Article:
A non-compete clause is not legally enforceable unless it is reasonable. Whether or not it is reasonable should, under current law, be decided by reference to the circumstances at the time the employee entered into it.

Clauses that specifically define a timeframe and geography are more likely to be enforced than vague, potentially wide-ranging, and open-ended clauses.

Having said that, geography and timeframe restrictions must be reasonable in the context of the industry or business. Crucially, the reasonability test is applied at the time of signing, not when the employee leaves the company.

Clauses preventing an employee from earning a living are also less likely to be upheld by the courts. Suppose the company has offered an employee compensation to enter into the non-compete clause, either financial or benefits in kind. In that case, the court will also factor this into the test of reasonableness.

Why Non-Compete Clauses May Be Unenforceable

A non-compete clause may be unenforceable because it was not a reasonable clause to impose when the contract was signed. The courts will generally not support provisions that make it difficult or impossible for someone to earn a living.

A non-compete clause may be unenforceable because it specifies too broad a geographical area — hampering or preventing the employee from obtaining any other form of work.

Similarly, a non-compete clause that is in force for too long a period of time is likely to be ruled unreasonable by the courts. What the courts deem a reasonable timeframe depends on the nature of the industry. Courts will usually uphold non-compete clauses between six months and two years in duration, providing they do not fail the reasonableness test on other factors.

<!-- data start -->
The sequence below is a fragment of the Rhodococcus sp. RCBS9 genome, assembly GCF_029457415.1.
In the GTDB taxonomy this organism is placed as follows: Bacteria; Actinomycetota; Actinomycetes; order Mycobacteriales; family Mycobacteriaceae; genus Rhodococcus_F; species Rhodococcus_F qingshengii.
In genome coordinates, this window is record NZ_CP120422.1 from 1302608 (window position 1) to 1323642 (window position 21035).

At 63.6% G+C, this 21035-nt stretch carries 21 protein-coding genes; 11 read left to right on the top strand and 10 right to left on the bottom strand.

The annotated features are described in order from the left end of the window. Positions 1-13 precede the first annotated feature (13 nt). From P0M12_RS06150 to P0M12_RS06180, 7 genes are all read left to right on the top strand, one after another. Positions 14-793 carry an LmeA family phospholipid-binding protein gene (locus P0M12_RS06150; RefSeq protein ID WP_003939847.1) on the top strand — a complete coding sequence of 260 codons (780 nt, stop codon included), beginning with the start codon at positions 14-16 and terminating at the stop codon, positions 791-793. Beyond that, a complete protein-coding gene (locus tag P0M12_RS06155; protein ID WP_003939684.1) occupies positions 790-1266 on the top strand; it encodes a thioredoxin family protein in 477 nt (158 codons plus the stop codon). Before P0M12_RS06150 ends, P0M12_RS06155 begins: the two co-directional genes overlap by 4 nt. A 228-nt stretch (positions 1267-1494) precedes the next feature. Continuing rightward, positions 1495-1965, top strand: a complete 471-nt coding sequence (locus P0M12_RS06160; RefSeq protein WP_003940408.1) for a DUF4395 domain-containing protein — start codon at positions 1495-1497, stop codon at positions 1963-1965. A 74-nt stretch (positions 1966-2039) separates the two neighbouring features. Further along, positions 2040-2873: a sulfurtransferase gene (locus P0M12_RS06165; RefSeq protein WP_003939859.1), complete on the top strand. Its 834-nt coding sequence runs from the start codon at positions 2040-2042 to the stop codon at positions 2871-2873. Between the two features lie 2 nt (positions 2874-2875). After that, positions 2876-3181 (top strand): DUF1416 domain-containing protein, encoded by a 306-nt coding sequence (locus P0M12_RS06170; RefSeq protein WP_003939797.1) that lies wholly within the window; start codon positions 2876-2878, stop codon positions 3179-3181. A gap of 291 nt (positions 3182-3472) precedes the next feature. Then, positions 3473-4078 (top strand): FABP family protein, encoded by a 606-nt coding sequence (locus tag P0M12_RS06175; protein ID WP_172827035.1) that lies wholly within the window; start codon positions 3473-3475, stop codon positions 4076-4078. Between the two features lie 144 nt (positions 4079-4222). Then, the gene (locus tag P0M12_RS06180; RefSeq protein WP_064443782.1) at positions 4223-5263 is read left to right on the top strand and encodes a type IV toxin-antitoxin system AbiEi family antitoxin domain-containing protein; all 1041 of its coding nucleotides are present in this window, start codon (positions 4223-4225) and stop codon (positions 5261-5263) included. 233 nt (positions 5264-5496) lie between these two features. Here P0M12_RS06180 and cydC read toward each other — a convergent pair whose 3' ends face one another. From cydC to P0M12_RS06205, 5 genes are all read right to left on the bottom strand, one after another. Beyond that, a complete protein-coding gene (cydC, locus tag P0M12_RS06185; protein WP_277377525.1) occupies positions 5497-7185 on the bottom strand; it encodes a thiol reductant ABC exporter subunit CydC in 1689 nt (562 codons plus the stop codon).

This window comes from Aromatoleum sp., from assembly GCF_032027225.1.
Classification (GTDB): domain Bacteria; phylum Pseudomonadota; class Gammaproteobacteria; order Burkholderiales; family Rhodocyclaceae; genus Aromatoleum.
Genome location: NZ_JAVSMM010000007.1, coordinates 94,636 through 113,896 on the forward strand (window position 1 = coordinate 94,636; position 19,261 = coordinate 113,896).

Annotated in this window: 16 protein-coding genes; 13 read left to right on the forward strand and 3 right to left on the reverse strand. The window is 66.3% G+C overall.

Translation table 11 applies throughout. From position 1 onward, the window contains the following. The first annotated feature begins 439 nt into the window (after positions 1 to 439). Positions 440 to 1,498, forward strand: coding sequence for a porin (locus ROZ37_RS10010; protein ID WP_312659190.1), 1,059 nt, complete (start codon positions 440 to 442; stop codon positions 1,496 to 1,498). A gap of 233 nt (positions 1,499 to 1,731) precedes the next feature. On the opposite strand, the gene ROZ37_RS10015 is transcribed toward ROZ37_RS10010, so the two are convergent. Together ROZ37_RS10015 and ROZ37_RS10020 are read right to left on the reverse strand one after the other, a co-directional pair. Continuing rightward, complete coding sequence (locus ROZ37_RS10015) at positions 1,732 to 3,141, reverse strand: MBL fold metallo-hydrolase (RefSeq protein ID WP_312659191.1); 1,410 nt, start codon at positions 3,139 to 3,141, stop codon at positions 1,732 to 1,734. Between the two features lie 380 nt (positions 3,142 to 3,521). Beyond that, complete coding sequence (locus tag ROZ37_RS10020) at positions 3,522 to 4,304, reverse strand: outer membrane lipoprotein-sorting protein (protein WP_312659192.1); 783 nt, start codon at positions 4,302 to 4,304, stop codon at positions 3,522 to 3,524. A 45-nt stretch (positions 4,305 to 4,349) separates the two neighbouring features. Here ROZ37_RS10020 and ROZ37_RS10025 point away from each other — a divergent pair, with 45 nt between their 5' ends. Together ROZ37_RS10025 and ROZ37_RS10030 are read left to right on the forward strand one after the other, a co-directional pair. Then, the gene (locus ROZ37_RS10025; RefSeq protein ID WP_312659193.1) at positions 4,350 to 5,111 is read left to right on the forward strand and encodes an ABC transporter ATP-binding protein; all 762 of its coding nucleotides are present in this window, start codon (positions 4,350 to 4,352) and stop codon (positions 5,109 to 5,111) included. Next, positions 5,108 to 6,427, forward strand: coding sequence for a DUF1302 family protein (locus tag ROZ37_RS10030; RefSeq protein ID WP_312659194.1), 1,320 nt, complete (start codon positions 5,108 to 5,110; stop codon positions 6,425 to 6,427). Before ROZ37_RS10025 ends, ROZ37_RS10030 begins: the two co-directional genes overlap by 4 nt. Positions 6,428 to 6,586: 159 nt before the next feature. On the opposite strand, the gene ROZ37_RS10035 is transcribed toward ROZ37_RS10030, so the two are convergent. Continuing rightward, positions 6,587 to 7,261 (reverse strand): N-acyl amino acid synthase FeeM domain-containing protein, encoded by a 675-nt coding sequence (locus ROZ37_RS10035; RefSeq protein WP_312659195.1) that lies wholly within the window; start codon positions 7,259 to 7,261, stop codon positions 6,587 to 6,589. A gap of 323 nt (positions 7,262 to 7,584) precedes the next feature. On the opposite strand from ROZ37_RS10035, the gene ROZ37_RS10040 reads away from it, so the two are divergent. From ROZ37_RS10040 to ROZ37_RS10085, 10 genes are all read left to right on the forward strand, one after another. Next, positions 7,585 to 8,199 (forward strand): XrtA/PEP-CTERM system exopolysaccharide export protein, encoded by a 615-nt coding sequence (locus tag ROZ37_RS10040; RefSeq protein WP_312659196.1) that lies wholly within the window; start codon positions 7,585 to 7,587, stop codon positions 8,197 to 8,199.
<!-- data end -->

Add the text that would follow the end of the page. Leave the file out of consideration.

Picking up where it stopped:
Industry restrictions that are vague or too broad will be deemed unreasonable by the courts. A narrow and precise definition of the non-compete clause is more likely to pass the reasonableness test. 

A non-compete clause that was theoretically enforceable when the employee signed the contract may become unenforceable subsequently because of a change of role, status or remuneration.

Employers should be aware that a significant change in an employee’s position can render a non-compete clause unenforceable. A new non-compete clause may have to be re-negotiated as part of a fresh contract.


The specialist employment team at Helix Law offers advice on non-compete clauses in this changing climate for employers and employees. If you want to protect your business with non-compete clauses or if you want to check what you can do if you want to leave your employer, let Helix Law provide guidance on the terms you have entered into. We can also provide specific wordings and draft terms and conditions that will hold up in court. 

Helix can also conduct regular reviews of existing employment contracts to reflect changes in employee status and new developments at the government level. 

We can also offer guidance on the overlap between non-compete clauses and non-disclosure agreements which may also be relevant. Non-compete clauses can also be used as a restrictive covenant to protect business interests in a broader business context.

Posted by:

Fiona Wheeler